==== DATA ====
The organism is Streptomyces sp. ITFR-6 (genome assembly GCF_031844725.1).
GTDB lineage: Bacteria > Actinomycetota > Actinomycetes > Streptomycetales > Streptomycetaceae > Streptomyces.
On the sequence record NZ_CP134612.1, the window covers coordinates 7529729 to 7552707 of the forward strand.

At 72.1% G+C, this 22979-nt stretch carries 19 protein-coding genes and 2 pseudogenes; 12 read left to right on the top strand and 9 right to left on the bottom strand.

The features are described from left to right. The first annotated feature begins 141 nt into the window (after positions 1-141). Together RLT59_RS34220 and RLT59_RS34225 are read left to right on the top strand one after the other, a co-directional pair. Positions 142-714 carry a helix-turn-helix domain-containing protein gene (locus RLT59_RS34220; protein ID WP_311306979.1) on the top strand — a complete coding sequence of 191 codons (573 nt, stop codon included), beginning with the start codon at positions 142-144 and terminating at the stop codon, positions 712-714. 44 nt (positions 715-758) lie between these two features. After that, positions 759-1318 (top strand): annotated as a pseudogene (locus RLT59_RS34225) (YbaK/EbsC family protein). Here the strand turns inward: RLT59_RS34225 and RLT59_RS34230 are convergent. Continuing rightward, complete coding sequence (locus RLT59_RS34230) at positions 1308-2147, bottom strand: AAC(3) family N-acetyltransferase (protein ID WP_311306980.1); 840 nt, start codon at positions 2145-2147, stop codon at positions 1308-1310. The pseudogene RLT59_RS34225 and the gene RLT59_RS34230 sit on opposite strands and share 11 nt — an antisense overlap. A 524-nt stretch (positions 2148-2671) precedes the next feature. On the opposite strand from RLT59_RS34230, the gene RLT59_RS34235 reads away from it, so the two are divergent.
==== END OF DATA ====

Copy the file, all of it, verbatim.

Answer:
The organism is Streptomyces sp. ITFR-6 (genome assembly GCF_031844725.1).
GTDB lineage: Bacteria > Actinomycetota > Actinomycetes > Streptomycetales > Streptomycetaceae > Streptomyces.
On the sequence record NZ_CP134612.1, the window covers coordinates 7529729 to 7552707 of the forward strand.

At 72.1% G+C, this 22979-nt stretch carries 19 protein-coding genes and 2 pseudogenes; 12 read left to right on the top strand and 9 right to left on the bottom strand.

The features are described from left to right. The first annotated feature begins 141 nt into the window (after positions 1-141). Together RLT59_RS34220 and RLT59_RS34225 are read left to right on the top strand one after the other, a co-directional pair. Positions 142-714 carry a helix-turn-helix domain-containing protein gene (locus RLT59_RS34220; protein ID WP_311306979.1) on the top strand — a complete coding sequence of 191 codons (573 nt, stop codon included), beginning with the start codon at positions 142-144 and terminating at the stop codon, positions 712-714. 44 nt (positions 715-758) lie between these two features. After that, positions 759-1318 (top strand): annotated as a pseudogene (locus RLT59_RS34225) (YbaK/EbsC family protein). Here the strand turns inward: RLT59_RS34225 and RLT59_RS34230 are convergent. Continuing rightward, complete coding sequence (locus RLT59_RS34230) at positions 1308-2147, bottom strand: AAC(3) family N-acetyltransferase (protein ID WP_311306980.1); 840 nt, start codon at positions 2145-2147, stop codon at positions 1308-1310. The pseudogene RLT59_RS34225 and the gene RLT59_RS34230 sit on opposite strands and share 11 nt — an antisense overlap. A 524-nt stretch (positions 2148-2671) precedes the next feature. On the opposite strand from RLT59_RS34230, the gene RLT59_RS34235 reads away from it, so the two are divergent.